So thanks, govt spruikers, for keeping bad positions alive, like zombies, to keep dragging us back.
We’ve said the result of the financial crash is that there’s now less demand and less money to go around, and that two of the seven ways to ensure the depression continues is to “Prevent or delay liquidation by propping up shaky businesses and shaky credit positions,” and to “Keep prices up.” stop prices falling to reflect this new reality.
So thank you, Bill English, for helping to keep values at their unrealistic levels down south, and doing exactly what the doctor ordered to keep things depressed.
And now that it’s backstopped this failed finance company, allowing its bad positions to go on indefinitely rather than be liquidated to find their true value, what’s the principle that will discourage the govt using our money to bailout out the next needy corporate casualty. “A bailout [sets] a precedent for a government helping a private company."
So thank you, one and all.
Time to end the deposit guarantee scheme. To get back to producing things instead of trying to get rich on the back of bubbles and because of inflated asset values. And to end the fractional reserve banking system that makes bubbles out of what were once good businesses.
U.S. Fed Stimuli = Electric Shock Therapy
Guest Post by Jeff Perren.
As the title is supposed to suggest, Federal stimulus programs that consist of spending are about as effective as that now-universally discredited method of psychotherapy, and about as insane.
Here's a bit of real world data to keep in mind when you hear Krugmanites tout Federal spending as an economic stimulus:
Big spending is another economy-killer. A recent OECD study noted that for every percentage point increase in spending among the nations studied, per capita GDP fell by 0.3% and investment by as much as 0.4%. So more government "stimulus" cures nothing.
Affleck House – Frank Lloyd Wright
Constructed in 1941, just before war hit the US, this house for chemical engineer Gregor Affleck and his family is an early example of Wright’s Usonian Houses—a series of ingenious low-cost homes for thinking Americans. A chemical engineer who invented a fast-drying automotive paint, Gregor and his wife Elizabeth brought up their family in the house and lived there until they died.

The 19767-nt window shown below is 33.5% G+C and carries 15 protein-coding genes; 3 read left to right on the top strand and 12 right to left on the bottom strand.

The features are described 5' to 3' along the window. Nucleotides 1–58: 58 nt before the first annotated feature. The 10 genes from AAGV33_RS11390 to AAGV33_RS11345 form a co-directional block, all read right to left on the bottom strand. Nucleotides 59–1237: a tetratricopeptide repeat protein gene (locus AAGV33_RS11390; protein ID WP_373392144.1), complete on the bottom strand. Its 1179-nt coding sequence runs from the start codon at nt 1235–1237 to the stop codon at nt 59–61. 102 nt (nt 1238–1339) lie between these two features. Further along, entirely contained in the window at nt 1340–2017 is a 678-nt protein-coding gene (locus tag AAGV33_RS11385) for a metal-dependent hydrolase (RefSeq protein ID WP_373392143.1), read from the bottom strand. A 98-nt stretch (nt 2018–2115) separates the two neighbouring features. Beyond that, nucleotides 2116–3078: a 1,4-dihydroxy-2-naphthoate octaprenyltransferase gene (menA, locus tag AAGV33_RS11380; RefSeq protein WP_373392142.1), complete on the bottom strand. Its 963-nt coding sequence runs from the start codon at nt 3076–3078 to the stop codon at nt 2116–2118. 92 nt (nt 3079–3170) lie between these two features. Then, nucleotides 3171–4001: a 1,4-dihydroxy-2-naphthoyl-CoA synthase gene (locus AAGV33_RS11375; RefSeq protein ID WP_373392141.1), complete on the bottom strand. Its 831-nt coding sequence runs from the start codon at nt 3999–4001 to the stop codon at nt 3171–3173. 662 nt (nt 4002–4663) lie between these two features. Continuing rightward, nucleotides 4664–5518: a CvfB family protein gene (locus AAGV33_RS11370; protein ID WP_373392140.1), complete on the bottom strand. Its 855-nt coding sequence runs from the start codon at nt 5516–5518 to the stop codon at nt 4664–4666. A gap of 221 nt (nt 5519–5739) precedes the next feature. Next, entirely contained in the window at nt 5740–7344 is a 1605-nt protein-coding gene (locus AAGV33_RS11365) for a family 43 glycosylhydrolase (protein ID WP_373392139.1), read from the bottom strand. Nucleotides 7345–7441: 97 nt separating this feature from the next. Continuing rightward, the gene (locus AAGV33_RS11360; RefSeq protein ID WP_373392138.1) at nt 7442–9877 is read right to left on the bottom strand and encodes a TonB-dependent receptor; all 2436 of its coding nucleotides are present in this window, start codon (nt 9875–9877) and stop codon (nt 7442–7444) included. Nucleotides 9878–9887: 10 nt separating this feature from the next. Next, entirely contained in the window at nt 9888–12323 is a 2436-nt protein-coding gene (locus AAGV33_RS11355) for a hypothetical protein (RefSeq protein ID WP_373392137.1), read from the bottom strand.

Pictures and story of the house at the Michigan Modern site. The house is presently being renovated by Lawrence Tech students. Just 220sqm in an L-shaped floor plan (with 200lm of shelves!) and sited in a natural amphitheatre, the house is unusual in Wright’s oeuvre in running against the contours rather than with them. Anchored at one end visually and structurally, and bearing similarities in its arrangement to his Lloyd Lewis House of the same year, it is built over three levels to cantilever over a ravine. A loggia (middle photo above) sits over a stream, and divides living and bedroom wings.
Tuesday, 31 August 2010
Perigo on Beck’s “God thing”
Glenn Beck galvanized hundreds of thousands of patriotic Americans to show up in Washington for his 'Restoring Honor' rally, observes Lindsay Perigo. That’s the good part.
Though [Beck] was obliged to play down the political implications of the gathering, there is no doubt that this was the Tea Party out in force, giving The Anti-American President the message that his socialist agenda will soon be consigned to the ashcan of history.
Um, not so yay. Why her? And what exactly do she and he mean by “restore”?
Oh. So that’s what they mean!
No, says Perigo. "Let's not."
The greatness of America lies precisely in its constitutional separation between church and state. Though Beck denies he has a theocracy in mind, and claims to respect the right of atheists to their (dis)beliefs, it's hard to imagine that part of the Religious Right that does want a theocracy not being emboldened into pushing for one as part of a 'whole turning back to God thing.'
Everything you always wanted to know about Afghanistan that one lone humorist could tell you after a 72-hour visit [updated]
What do you want to know about Afghanistan, past, present, or future? After a 72-hour visit, PJ O'Rourke has everything you always wanted to know about Afghanistan, but didn't want to have to wade through WikiLeaks to discover.
It's far from as flippant as you'd expect from an article about the Afghanistan war containing quips about what Scotsmen wear under their kilts.
Take this, for example, explaining both the continuing appeal of the Taliban, and the mire in which well-meaning armies have found themselves.